The other night in Boston, Mavericks owner Mark Cuban made the case that basketball is poised to become the dominant sport in America in the years ahead.
"Our demographic keeps on getting younger," he told Steve Bulpett of the Boston Herald. "The NFL and baseball, they keep on getting older . . . And in the bigger scheme of things in terms of building fans for the future, what do you want your kids to play? I mean, of all the sports out there, do you want to go to a baseball game, or do want to watch your kid play basketball? Do you want to worry about him a whole football game, or do you want to watch your kid play basketball? Do you want him to get healthy from running the court, or do you want to watch him play football and worry about collisions?"
Interesting points. And another point in basketball's favor, thinks Cuban, is the accessibility of the players.
"[I] think what really makes the NBA stand out heads and tails above every other sport is you know our players," he said. "Tom Brady, [Rob] Gronkowski -- how many other football players, if you saw them from the Patriots, would you know? . . . In baseball, of the 25 players, you might know two or three. Kids play [NBA] 2K, watch a game, watch TV; you know every player. That’s a huge advantage because our players have brands. Our players have platforms. Our players have voices. LeBron [James] tweets, and more people see it than our politicians."
Is Cuban right?
We asked our NBC Sports Boston Insiders to make the case for -- and against -- the sports they cover:
WHY IT WON'T: If the NBA comes up short in surpassing the NFL as the sport of choice in this country, there are a few factors that will likely come into play. LeBron James is still a major draw both on and off the court. And while there are many talented young players in the league, the NBA without LeBron will be lacking the elite superstar power we’ve grown accustomed to seeing as the face of the league. When Larry Bird and Magic left, Michael Jordan was still around. When MJ fell off, we had Kobe Bryant. Since Kobe walked away, it has been even more of LeBron’s world. Who’s got next? Kevin Durant, Stephen Curry, and Russell Westbrook are some of the names that immediately come to mind. And then there’s the potential for the NFL’s ratings to bounce back under the (seemingly never-ending) leadership of commissioner Roger Goodell.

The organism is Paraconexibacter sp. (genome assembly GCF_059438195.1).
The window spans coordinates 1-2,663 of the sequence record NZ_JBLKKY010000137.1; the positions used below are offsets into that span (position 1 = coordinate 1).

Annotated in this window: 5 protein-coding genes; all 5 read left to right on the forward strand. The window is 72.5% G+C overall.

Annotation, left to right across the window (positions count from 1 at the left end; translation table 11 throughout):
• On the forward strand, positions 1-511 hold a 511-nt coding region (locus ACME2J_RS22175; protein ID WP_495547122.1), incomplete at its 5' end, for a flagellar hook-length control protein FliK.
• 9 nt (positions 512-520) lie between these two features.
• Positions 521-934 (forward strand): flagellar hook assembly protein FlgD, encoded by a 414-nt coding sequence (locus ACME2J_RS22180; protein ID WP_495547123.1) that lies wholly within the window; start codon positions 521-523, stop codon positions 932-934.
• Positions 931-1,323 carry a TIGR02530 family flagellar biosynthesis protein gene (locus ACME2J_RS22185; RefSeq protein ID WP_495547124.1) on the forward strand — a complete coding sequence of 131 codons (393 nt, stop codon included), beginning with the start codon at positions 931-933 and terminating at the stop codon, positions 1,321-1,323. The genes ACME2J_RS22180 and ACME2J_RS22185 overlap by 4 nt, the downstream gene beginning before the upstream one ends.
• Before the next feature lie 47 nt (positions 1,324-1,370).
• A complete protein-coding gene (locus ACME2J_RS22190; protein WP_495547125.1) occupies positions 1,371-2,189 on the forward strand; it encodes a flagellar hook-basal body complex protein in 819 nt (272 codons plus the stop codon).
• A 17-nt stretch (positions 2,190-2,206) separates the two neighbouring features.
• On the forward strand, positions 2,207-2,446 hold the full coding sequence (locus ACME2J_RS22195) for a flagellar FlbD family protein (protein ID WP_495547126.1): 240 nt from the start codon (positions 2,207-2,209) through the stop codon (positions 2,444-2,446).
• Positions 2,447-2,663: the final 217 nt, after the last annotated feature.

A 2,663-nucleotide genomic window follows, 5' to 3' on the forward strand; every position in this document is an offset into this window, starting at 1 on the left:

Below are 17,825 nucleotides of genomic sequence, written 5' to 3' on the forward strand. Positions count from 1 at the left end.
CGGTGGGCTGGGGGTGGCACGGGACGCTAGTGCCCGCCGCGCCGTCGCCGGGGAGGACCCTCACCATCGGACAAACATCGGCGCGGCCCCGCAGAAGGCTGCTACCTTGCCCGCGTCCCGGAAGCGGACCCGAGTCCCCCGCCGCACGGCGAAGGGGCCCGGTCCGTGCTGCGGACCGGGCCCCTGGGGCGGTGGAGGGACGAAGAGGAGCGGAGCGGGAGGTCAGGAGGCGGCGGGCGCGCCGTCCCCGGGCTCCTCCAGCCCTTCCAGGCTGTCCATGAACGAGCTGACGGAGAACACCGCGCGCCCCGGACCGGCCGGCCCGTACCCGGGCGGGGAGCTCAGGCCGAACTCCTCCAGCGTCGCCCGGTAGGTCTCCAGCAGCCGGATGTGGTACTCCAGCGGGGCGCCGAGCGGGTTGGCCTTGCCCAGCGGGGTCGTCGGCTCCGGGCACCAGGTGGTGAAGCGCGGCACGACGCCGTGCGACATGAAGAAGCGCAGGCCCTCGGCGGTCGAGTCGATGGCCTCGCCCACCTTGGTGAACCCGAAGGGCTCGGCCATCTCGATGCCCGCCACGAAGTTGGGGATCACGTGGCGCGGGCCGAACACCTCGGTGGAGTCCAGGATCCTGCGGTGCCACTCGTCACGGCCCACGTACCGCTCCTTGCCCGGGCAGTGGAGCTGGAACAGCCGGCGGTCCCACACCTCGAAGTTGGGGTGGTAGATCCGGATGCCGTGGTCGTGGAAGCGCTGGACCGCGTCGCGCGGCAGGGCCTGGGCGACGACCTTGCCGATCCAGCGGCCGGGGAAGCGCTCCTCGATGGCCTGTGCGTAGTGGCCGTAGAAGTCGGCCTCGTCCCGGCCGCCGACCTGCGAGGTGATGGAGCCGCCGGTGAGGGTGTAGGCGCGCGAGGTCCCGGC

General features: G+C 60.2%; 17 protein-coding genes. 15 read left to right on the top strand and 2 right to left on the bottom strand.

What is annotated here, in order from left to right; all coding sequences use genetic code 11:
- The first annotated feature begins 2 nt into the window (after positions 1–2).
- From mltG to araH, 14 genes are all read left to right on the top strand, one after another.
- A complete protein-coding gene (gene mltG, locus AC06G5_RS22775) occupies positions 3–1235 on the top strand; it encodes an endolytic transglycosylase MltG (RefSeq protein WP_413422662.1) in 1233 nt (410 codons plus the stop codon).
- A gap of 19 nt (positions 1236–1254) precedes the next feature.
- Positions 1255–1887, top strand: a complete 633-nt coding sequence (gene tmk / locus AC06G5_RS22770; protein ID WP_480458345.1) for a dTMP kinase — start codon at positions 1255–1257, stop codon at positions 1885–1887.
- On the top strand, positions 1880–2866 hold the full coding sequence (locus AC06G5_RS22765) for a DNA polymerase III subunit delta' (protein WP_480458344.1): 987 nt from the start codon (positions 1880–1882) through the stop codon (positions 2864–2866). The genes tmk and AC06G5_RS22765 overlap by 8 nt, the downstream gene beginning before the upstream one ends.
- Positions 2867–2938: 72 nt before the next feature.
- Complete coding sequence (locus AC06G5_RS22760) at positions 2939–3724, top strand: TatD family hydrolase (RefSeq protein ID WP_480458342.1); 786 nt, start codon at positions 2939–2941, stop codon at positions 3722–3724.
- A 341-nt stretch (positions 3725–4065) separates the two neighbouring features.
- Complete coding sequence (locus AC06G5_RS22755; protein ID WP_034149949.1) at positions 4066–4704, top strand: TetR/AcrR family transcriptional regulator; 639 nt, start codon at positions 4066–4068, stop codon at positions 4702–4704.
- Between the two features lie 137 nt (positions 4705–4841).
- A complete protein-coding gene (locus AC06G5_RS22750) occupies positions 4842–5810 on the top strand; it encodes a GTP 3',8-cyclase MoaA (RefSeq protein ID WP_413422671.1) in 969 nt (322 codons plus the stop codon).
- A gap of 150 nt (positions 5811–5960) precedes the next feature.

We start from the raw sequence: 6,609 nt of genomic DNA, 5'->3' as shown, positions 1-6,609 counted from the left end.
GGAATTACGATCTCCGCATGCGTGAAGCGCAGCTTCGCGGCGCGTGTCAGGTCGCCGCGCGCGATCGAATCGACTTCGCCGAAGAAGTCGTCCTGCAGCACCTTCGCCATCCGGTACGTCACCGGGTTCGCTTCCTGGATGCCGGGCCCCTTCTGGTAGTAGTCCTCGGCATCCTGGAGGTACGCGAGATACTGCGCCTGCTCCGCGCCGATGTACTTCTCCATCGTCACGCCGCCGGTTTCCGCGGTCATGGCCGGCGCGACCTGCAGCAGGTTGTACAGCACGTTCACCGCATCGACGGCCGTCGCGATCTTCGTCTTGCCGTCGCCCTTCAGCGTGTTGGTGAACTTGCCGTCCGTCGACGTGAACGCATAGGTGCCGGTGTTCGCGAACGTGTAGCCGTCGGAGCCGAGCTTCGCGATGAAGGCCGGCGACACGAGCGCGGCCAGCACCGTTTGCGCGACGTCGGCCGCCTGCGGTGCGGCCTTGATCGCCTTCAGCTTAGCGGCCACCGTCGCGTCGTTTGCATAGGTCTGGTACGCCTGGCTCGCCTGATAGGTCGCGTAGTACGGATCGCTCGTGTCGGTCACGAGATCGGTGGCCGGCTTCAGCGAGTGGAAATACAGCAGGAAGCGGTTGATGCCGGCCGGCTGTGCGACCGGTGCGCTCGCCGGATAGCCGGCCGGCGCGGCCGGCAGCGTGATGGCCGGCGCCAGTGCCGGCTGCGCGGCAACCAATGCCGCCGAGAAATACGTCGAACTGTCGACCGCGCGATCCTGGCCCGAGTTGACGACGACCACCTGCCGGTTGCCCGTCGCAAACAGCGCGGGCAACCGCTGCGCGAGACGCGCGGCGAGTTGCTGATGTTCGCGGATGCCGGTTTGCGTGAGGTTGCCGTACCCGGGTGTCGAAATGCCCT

WHY IT WON'T: The NFL's popularity won't fall off a cliff because of anthem protests or concerns surrounding head injuries. But it might if the sole focus of the league office is to up its value to $25 billion. That was at one point in time Roger Goodell's stated goal, and there's no reason to believe that has changed. League owners recently rewarded him for his work on the business side of things by handing him a five-year contract extension. But as long as the NFL's energy is geared toward its profitability and not its product, then viewership will eventually suffer. Improving the officiating, starting up a legitimate developmental league . . . Those would cost NFL owners money but would serve to improve the quality of the game more than, say, plopping a team in London.
WHY IT WON'T: No matter how high quality the broadcast, the game of hockey probably translates the worst of all the four major pro sports to television. Players and owners have a rocky relationship that's already completely killed one season (year-long strike) and nearly destroyed two others (lockouts that shortened the schedule), meaning there's always the danger of a distrupted or canceled season when a labor contract expires. And this may sound strange, but the players are too darned nice and respectful. They’ve been taught to shy away from being individuals and calling attention to themselves, which can be problematic when it comes to things like branding and marketability. There’s also the concussion issue, which is becoming a major looming problem for any contact sport like hockey.
WHY IT WON'T: The game needs speeding up, and they're going to have to make changes to do so. (At the amateur level, it's much quicker.) Some can argue baseball isn't accessible for lower income people; more accurately, basketball is simply more accessible. There are success stories of kids playing baseball with milk cartons for gloves, but it's fair to wonder why someone would go that route if there's a basketball hoop down the street.